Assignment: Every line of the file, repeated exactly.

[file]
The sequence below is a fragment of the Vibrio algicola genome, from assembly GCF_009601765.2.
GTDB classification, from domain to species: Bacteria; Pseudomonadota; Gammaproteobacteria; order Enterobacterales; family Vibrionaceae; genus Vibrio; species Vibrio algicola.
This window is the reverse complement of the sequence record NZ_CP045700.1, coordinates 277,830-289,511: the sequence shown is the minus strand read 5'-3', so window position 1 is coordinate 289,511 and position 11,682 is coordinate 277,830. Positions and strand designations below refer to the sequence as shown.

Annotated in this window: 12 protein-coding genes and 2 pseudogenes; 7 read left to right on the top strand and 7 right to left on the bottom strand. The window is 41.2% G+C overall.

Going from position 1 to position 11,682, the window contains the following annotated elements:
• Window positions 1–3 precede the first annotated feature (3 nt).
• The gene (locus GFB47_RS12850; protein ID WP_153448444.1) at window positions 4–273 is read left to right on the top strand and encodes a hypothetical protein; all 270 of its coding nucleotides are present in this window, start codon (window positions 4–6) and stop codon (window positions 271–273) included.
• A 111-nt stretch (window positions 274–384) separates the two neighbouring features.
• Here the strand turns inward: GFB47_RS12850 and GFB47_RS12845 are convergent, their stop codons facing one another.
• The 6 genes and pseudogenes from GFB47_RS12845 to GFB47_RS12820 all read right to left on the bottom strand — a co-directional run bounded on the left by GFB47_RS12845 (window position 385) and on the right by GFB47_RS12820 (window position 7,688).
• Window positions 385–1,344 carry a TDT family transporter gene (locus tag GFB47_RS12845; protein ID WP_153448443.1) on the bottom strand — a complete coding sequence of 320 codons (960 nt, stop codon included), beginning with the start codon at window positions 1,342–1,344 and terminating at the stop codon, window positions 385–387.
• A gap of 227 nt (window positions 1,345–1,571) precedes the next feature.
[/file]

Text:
The sequence below is a fragment of the Vibrio algicola genome, from assembly GCF_009601765.2.
GTDB classification, from domain to species: Bacteria; Pseudomonadota; Gammaproteobacteria; order Enterobacterales; family Vibrionaceae; genus Vibrio; species Vibrio algicola.
This window is the reverse complement of the sequence record NZ_CP045700.1, coordinates 277,830-289,511: the sequence shown is the minus strand read 5'-3', so window position 1 is coordinate 289,511 and position 11,682 is coordinate 277,830. Positions and strand designations below refer to the sequence as shown.

Annotated in this window: 12 protein-coding genes and 2 pseudogenes; 7 read left to right on the top strand and 7 right to left on the bottom strand. The window is 41.2% G+C overall.

Going from position 1 to position 11,682, the window contains the following annotated elements:
• Window positions 1–3 precede the first annotated feature (3 nt).
• The gene (locus GFB47_RS12850; protein ID WP_153448444.1) at window positions 4–273 is read left to right on the top strand and encodes a hypothetical protein; all 270 of its coding nucleotides are present in this window, start codon (window positions 4–6) and stop codon (window positions 271–273) included.
• A 111-nt stretch (window positions 274–384) separates the two neighbouring features.
• Here the strand turns inward: GFB47_RS12850 and GFB47_RS12845 are convergent, their stop codons facing one another.
• The 6 genes and pseudogenes from GFB47_RS12845 to GFB47_RS12820 all read right to left on the bottom strand — a co-directional run bounded on the left by GFB47_RS12845 (window position 385) and on the right by GFB47_RS12820 (window position 7,688).
• Window positions 385–1,344 carry a TDT family transporter gene (locus tag GFB47_RS12845; protein ID WP_153448443.1) on the bottom strand — a complete coding sequence of 320 codons (960 nt, stop codon included), beginning with the start codon at window positions 1,342–1,344 and terminating at the stop codon, window positions 385–387.
• A gap of 227 nt (window positions 1,345–1,571) precedes the next feature.